Fired CDH nurse Steven Coughlin disputes charge he assaulted patient



Last modified: Tuesday, November 26, 2013

NORTHAMPTON — When Steven Coughlin decided to become a nurse, he said he found a job that combines his love of science and his desire to help people.

Now, the 27-year-old Florence resident is fighting to avoid jail, clear his name and get back into the field he loves after being accused of assaulting a patient and being fired from Cooley Dickinson Hospital earlier this year — a charge he vehemently denies.

Coughlin faces one count of assault and battery with a dangerous weapon for allegedly hitting an emergency room patient’s head against a counter Aug. 8.

In a recent interview, Coughlin said the decision to place him under arrest and his eventual firing was based largely on the statements of two hospital employees — a fellow nurse and a security guard, both of whom told police they saw Coughlin forcefully push the head of Michael W. Still of Easthampton into a counter and sink in the room.

Coughlin said the security guard may have misinterpreted what happened while he was trying to restrain Still, who had become agitated, pulled out his IV line, yelled and swore that he wanted to leave the hospital.

“When situations are hectic, I don’t think people really know what to expect,” Coughlin said.

Coughlin said Still fell while he was trying to restrain him and get him seated in a chair after Still had taken two swings at him. While Still did hit his head, Couglin said, it was in the accidental fall, and in no way an assault by him.

Coughlin alleges the nurse, however, gave police false information when she told them she had been in the room the entire time, witnessing the incident.

And, he said, the layout of the room means the incident physically couldn’t have happened the way she described to police.

Coughlin said he doesn’t know why the nurse gave police that information.

Messages left for both witnesses seeking comment weren’t returned. Attempts to reach Still were unsuccessful.

The Northwestern district attorney’s office declined comment on the case, issuing this statement from First Assistant District Attorney, Steven Gagne: “Given the pending nature of his case, we cannot comment on the specifics of the case. It is scheduled for further pretrial conference on Dec. 5, 2013.”

The day in question

Coughlin, who worked as assistant manager at Cooley Dickinson on the 7 p.m. to 7 a.m. shift, said the shift Aug. 8 began typically. He said during any given shift in the ER, staff see 30 to 50 patients, and all of its 32 rooms are usually full.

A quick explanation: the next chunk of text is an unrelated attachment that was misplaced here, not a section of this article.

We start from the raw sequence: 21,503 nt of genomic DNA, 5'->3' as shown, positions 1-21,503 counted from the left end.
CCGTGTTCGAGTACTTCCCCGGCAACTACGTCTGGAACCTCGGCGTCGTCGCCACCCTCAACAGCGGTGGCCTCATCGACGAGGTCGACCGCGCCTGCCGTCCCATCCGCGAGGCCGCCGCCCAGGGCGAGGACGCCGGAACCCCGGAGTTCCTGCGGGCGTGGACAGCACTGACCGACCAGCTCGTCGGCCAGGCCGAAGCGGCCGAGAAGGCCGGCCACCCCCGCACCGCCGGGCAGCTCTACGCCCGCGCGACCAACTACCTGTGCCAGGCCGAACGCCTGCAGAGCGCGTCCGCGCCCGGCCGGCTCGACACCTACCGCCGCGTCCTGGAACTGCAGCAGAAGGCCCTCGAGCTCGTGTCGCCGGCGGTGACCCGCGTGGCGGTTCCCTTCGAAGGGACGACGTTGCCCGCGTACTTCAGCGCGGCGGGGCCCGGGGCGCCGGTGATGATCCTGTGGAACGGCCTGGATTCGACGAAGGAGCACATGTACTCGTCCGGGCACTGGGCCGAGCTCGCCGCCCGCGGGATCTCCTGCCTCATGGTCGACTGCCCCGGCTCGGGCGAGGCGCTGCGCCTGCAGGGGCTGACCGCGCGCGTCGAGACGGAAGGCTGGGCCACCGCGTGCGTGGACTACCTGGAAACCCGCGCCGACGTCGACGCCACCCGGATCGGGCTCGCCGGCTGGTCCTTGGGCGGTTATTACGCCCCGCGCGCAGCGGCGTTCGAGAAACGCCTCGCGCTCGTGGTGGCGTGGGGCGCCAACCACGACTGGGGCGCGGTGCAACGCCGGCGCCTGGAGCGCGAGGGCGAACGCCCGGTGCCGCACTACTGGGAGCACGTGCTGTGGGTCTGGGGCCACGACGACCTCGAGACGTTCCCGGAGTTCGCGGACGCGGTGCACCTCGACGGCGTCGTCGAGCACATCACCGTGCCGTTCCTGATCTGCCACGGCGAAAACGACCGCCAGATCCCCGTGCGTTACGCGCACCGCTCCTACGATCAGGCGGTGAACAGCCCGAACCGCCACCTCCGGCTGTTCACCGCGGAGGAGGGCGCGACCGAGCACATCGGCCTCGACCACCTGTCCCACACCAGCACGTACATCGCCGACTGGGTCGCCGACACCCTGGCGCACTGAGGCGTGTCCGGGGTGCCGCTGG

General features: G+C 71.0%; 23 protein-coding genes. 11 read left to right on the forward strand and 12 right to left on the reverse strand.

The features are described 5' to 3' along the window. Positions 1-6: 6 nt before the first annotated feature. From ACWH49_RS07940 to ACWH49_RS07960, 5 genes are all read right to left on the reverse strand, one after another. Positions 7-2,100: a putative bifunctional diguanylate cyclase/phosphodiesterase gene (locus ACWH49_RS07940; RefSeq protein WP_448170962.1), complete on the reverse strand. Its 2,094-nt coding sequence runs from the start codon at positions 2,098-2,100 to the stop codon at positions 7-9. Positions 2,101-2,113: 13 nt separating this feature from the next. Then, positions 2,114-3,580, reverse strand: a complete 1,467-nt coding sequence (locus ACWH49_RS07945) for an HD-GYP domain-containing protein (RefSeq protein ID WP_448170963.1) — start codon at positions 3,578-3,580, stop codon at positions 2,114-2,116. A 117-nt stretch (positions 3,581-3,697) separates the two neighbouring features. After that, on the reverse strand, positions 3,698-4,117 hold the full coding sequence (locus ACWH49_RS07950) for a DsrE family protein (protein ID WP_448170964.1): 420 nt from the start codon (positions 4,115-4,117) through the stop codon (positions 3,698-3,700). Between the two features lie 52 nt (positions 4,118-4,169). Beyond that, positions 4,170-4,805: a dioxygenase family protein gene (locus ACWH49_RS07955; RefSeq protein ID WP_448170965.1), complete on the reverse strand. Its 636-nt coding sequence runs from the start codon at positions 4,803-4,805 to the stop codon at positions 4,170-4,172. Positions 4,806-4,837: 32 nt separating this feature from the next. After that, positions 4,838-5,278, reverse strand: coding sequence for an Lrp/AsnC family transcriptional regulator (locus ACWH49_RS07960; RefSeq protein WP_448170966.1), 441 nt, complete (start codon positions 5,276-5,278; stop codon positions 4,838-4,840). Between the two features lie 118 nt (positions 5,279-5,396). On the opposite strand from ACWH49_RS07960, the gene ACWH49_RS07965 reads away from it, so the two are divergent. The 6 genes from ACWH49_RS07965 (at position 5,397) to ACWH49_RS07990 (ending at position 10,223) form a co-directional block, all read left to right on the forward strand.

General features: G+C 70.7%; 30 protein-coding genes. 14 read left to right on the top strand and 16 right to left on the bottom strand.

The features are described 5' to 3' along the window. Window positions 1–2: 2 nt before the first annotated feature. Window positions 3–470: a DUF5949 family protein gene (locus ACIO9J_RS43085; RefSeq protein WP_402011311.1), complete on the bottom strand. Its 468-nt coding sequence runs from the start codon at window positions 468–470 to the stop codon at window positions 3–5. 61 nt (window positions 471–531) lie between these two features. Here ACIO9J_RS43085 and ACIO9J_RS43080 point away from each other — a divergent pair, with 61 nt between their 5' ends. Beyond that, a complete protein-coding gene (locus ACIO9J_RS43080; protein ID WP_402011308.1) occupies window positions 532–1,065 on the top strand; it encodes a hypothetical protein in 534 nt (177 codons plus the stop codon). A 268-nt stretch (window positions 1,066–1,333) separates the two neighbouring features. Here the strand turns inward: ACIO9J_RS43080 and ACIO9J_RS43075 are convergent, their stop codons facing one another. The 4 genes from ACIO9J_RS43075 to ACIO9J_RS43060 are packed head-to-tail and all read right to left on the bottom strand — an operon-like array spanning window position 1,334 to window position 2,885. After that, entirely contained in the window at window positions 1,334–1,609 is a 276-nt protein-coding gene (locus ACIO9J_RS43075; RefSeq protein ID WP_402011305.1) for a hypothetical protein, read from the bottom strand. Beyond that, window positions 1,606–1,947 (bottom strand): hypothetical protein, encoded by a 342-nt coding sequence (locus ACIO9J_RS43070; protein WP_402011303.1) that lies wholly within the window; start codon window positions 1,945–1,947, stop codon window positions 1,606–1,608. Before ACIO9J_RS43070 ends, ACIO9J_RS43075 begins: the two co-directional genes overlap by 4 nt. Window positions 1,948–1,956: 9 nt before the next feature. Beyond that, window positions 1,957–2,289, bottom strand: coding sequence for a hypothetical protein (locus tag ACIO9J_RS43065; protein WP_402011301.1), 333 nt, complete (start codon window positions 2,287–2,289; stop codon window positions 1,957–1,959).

Still was transported to the ER by ambulance about 6:45 p.m. after he’d fallen from his bicycle and scraped his leg.

Still, 34, was also showing signs of low blood sugar and intoxication, according to Coughlin and statements given to police by hospital staff.

When Coughlin arrived for his shift, Still had been triaged and was sleeping in one of the rooms.

Coughlin said when he walked by the room a bit later in the shift, Still was awake and yelling about how he wanted to leave the hospital, while removing the wires to his heart monitor and pulling out his IV line, spraying blood “all over” the room.

Coughlin said he told Still they would work on getting him out of the hospital but it might require some patience.

Coughlin said after that conversation he placed a call to Northampton Police, which he said is standard practice for patients who are treated but refuse to leave or are showing signs of intoxication or are creating a disturbance.

Coughlin said patients creating disturbances or becoming violent are a daily occurrence.

He said he went back in to Still’s room by himself and began bandaging his arm where the IV line had been connected and Still swung at him with the arm that was bleeding. Coughlin told him that if he assaulted or threatened staff he faced being restrained.

Coughlin said Still swung at him a second time, at which point he grabbed his arm and was trying to place him in the chair next to the door when Still fell and struck his head. By this point the security guard was in the room to assist, Coughlin said.

“He went to swing at me again, at that time I grabbed the arm he was trying to swing at me with at that point, the security guard comes in the room and there was a chair next to the door — they always teach you to put your back to a door when there’s a violent situation — when I went to place him in the chair, he fell, then that’s when he struck his head causing the laceration to his eye,” Coughlin said.

A “Code Orange” was called, a signal that assistance with an unruly patient may be required, Coughlin said, and four or five other staff arrived to assist and Still was restrained to his bed.

Coughlin said he ordered a CAT scan for Still’s head and a check of his blood alcohol concentration.

Coughlin said he couldn’t divulge the reading of that test, but estimated it at around “five times” the legal limit to operate a vehicle in Massachusetts. During the episode, Still was allegedly yelling “He hit my head! I didn’t do anything wrong.”